A fire road encircles the hill for your visiting convenience. It offers good views all around. This is looking north across 24 to grassy Eureka Peak along with wooded Vollmer Peak behind it. Both are also part of San Pablo Ridge.

And in the other direction is the last, southernmost lump of San Pablo Ridge, separated from 1204 Hill by another branch of San Pablo Creek.

Looking west, Route 24 approaches the wall of the Oakland Hills. Eureka Peak, at the right edge, and 1684 Hill on the left, part of Gudde Ridge, form the sides of Siesta Valley.

Both peaks are made of the same lava of the Moraga Formation. The formation is folded like a taco shell under Siesta Valley, a geological feature called a syncline, and hey why don’t we look at the geologic map now. This is the same area shown in the topo map.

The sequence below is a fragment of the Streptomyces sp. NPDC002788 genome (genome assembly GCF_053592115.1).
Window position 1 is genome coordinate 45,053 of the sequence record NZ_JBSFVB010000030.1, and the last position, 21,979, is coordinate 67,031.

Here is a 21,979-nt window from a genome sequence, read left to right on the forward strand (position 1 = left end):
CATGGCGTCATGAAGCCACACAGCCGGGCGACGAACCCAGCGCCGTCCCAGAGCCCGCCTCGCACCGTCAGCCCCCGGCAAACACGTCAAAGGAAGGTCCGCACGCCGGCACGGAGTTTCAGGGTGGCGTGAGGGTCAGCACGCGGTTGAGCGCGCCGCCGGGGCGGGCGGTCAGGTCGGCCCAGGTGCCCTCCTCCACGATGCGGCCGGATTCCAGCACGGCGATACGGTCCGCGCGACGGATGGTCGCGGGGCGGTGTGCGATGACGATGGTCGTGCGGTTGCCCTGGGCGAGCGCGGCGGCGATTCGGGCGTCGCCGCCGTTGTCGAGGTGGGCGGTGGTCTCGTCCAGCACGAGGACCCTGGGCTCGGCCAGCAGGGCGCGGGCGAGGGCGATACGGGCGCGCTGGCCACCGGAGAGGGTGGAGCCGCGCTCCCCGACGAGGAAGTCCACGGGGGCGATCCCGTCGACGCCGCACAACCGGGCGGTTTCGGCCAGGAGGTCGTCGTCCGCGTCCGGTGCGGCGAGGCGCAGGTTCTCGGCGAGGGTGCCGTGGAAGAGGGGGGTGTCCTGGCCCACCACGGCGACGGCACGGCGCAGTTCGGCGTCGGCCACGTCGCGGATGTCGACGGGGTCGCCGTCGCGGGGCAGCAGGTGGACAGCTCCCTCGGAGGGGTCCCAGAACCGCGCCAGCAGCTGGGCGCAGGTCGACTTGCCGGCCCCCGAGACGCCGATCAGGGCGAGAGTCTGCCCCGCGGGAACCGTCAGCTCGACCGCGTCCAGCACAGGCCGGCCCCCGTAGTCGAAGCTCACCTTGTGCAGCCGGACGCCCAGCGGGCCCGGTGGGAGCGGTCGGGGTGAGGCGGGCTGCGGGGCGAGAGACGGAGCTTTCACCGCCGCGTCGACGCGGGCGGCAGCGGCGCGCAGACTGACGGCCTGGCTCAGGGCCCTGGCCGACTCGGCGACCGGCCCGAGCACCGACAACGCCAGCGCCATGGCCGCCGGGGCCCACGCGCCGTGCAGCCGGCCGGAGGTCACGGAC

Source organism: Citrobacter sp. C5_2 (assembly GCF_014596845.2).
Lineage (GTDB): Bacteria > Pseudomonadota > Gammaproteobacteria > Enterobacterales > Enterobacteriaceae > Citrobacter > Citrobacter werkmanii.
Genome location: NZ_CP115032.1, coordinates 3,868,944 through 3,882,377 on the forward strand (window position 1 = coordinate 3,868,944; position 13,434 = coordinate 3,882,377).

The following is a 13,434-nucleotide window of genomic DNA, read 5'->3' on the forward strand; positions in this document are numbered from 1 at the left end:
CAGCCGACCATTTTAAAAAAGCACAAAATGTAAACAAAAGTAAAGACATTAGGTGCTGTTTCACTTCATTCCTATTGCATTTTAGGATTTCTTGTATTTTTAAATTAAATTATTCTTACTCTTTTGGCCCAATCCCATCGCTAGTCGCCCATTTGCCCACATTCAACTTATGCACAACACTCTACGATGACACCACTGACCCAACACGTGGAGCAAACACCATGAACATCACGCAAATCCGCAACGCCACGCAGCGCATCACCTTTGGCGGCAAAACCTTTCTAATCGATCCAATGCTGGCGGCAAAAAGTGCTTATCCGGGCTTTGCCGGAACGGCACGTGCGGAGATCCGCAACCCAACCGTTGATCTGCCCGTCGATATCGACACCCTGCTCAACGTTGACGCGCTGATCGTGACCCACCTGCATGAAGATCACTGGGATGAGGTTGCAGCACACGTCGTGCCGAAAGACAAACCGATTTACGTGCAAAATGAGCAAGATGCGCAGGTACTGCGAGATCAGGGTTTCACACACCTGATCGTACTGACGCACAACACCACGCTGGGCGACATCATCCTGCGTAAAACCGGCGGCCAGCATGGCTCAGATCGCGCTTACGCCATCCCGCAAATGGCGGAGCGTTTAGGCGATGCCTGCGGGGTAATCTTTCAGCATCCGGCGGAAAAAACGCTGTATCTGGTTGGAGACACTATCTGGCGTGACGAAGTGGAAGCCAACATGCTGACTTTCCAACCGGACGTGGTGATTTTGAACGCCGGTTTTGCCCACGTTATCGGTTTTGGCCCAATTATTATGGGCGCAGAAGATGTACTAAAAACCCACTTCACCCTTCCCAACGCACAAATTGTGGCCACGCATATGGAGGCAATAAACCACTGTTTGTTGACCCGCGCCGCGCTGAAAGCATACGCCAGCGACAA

“Tmb” is the basalt lava of the Moraga Formation — the taco shell — and “Tst,” the Siesta Formation, is the filling. That red line with the little arrows is the axis of the syncline. The light-yellow unit “Tms” is sedimentary rocks, also in the Moraga Formation, that were laid down between eruptions of lava. To the right of the black toothed line — the Moraga fault — the rocks are much younger and I won’t mention them again.

The quarries were excavating freshwater limestone from the Siesta Formation, used to produce cement and soil amendments, and basalt from the Moraga Formation, used for crushed rock. Here’s the lava.

Where lava flowed onto wet ground, the underlying clay got baked and the steam oxidized the lava, turning both materials red. It’s not always easy to tell what’s what.